• Maybe, adding additional steps in a process makes it faster, not slower. It can be illustrated by the fact that you can optimize a SELECT by splitting it into two steps, making the first one store values in a newly created in-memory table, and then execute the heavier queries on this second table.

MySQL has other indexes too, but I think the B+Tree one is the most used ever and the hash one is a good thing to know, but you can find the other ones in the MySQL documentation.

I highly recommend you to read the "High Performance MySQL" book, the answer above was definitely based on its chapter about indexes.

Zo dus

drop table if exists tool_tmp;

create table tool_tmp select * from tool;

alter table tool_tmp
    add index(tool_id),
    add index(tool_kind);
# Ik geloof dat de naam tussen haakjes, de naam van de index is. 
# Ik weet niet waarom je indexes een naam zou geven
################################################################
#
alter table dimensions_tmp add index sku(sku);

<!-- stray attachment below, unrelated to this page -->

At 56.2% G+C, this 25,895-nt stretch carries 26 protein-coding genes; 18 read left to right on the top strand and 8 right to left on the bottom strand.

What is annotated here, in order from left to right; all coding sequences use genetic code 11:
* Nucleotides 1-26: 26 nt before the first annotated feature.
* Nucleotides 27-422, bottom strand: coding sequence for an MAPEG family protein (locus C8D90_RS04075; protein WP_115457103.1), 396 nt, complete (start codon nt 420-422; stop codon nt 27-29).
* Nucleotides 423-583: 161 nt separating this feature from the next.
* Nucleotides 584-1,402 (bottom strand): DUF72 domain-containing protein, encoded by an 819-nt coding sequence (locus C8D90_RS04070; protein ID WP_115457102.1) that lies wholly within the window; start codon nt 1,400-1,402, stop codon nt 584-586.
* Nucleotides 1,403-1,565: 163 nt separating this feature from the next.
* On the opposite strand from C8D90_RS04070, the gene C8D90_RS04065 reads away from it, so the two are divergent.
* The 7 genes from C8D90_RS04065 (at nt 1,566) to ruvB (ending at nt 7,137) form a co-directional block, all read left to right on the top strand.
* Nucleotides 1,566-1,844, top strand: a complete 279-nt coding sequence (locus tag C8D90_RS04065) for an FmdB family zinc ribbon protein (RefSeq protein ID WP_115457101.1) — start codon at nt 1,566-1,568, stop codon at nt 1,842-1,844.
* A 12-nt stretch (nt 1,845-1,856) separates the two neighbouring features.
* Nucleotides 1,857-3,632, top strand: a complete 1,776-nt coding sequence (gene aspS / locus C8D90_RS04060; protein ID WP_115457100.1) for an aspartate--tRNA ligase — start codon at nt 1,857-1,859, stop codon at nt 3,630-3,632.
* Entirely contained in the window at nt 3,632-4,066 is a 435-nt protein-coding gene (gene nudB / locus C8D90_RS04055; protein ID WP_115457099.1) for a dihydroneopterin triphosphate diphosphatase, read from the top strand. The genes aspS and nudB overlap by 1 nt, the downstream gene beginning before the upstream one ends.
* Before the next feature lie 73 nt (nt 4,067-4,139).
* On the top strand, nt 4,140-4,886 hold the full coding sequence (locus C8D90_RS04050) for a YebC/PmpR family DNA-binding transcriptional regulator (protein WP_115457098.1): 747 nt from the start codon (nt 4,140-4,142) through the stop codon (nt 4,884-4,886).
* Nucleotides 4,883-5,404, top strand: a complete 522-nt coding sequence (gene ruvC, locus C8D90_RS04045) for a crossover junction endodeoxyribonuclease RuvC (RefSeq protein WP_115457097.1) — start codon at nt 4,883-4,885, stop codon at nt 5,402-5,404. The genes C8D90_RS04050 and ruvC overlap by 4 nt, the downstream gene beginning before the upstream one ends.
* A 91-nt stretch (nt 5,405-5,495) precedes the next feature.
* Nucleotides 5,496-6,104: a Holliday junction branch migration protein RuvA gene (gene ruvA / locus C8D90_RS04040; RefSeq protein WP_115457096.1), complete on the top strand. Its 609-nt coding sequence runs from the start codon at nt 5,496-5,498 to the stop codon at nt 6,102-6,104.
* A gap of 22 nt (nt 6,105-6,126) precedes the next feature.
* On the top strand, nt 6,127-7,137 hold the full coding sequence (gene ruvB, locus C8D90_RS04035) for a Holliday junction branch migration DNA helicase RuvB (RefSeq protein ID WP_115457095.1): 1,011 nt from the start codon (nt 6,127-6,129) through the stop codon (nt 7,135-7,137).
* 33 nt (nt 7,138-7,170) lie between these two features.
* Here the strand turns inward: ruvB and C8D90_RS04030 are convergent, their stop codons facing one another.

Waarschijnlijk een handige vuistregel:

Voeg altijd indexes toe aan tabellen,
op velden die in joins gebruikt worden. 

Verder:

  • Als je dit commando nu opnieuw uitvoert, krijg je een foutmelding
  • TXT- & BLOB-velden kunnen niet geïndexeerd worden
  • PK-velden zijn altijd geïndexeerd
  • Het lijkt erop, dat als je een index aanbrengt in een tabel zonder PK, dat die kolom dan automatisch de PK wordt - Hmm, lijkt me eigenlijk nogal sterk.

Casus: Update-query (april 2017)

Het probleem

Deze query is zo traag, dat ik 'm na 10 minuten heb onderbroken:

update ean_code
inner join ean_code_tmp on ean_code.ean_id = ean_code_tmp.ean_id
set 

    ean_code.sku = ean_code_tmp.sku,
    ean_code.note = ean_code_tmp.note;
  • Tabel ean_code heeft 100.000 regels
  • Tabel ean_code_tmp heeft 13.997 regels

Aanvullende gegevens

  • Ik heb ooit ergens opgepikt dat sommige soorten query's onthutsend traag zijn, omdat de engine daarbij per record van de ene tabel, alle records van de andere tabel moet langslopen (full table scan). Wellicht speelt dat hier een rol
  • Geen indexen gebruikt, terwijl dit waarschijnlijk precies een situatie is, waarin dat helpt om full table scans te voorkomen

De oplossing

-- Indexes aanmaken
-- ================
--
alter table ean_code     add index ean_id (ean_id);
alter table ean_code_tmp add index ean_id (ean_id);

update ean_code
inner join ean_code_tmp on ean_code.ean_id = ean_code_tmp.ean_id
set 

    ean_code.sku = ean_code_tmp.sku,
    ean_code.note = ean_code_tmp.note;

... Executietijd was nu nihil!

Zie ook

Bronnen